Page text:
“Why It Doesn’t Matter If Your Spouse Is Wrong”

1 Corinthians 13:4-5
“Love is patient and kind; love does not envy or boast; it is not arrogant or rude. It does not insist on its own way; it is not irritable or resentful;” 
Every reasonable person knows there’s a right way and a wrong way to load a dishwasher. This being the gauge, it seems that a disproportionate amount of married couples are made up of one reasonable and one unreasonable partner. One statistic I’m sure I’ve heard somewhere proved scientifically that most marital strife comes from the unreasonable partner loading the dishwasher incorrectly. My wife claims she saw a statistic that most marital strife comes from the husband leaving all the kitchen cabinet doors open. Sounds like fake news to me.

The counsel I give to young couples before marriage is the same that I was given before April and I took our “big step” over 23 years ago. Love doesn’t keep a record of wrongs. We don’t strengthen our marriage by keeping track of and informing our spouse of their gaffs or variances from the right way to do things. It isn’t a contest, in fact, there are several things to remember when looking at this verse:
  1. When I win, WE lose. Relationships, especially marriages, are partnerships and partnerships grow through encouragement and support. But they’re weakened by nit-picking and criticizing. Marriage isn’t about ‘me,’ it’s about ‘we.’ In marriage, we learn to die to ourselves and put someone else before us.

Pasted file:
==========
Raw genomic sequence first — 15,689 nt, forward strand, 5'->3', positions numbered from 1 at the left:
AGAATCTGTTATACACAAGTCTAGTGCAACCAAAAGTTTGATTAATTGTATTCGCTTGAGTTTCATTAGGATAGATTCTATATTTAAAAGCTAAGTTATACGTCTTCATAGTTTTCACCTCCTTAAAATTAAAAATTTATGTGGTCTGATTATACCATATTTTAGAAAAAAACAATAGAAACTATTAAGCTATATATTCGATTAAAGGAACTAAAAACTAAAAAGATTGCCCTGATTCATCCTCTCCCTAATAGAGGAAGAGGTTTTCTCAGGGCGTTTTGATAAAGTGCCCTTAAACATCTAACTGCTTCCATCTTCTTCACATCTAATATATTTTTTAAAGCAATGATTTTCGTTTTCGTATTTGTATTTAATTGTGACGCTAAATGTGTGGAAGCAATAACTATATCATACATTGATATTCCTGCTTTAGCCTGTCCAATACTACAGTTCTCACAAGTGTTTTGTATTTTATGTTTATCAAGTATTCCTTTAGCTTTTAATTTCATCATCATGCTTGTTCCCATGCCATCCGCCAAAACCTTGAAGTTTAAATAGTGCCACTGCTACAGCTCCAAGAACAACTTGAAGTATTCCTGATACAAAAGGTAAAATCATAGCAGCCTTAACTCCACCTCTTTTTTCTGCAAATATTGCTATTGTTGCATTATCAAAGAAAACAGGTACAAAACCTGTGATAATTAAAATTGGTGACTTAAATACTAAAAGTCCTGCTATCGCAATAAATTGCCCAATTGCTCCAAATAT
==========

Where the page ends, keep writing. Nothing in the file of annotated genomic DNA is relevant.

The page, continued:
2. When You win, I win. Part of our responsibility in marriage is to be our partner’s biggest cheerleader and help them to become who God created them to be (not to mold them into our image). Those little barbs you are tempted to say when you’re frustrated weren’t put in your head by Jesus, and they don’t help the situation!
  3. You can’t trust the scorekeeper. It’s human nature for me to judge others by their actions and judge myself by my motives. We tend to cut ourselves slack when we compare and keep score. Besides, you don’t know all the times that your partner has cleaned up your messes.
While using the HEAR method (see below) consider the following questions:
  • How might your marriage change if you redefined winning with we instead of me? 
  • In what areas do you need to be a cheerleader for your spouse? If you’re not married, think about the relationships in your life and how you might answer that same question.
  • What are some ways that you can retire the scorekeeper in your head when it comes to your spouse and other significant relationships?

Highlight – what words or phrases jump out at you?
Explain – what does the passage mean?
Apply – how does the passage intersect with your life today?
Respond – how is God leading you to respond?

Jon Price, Associate Pastor

Jon Price


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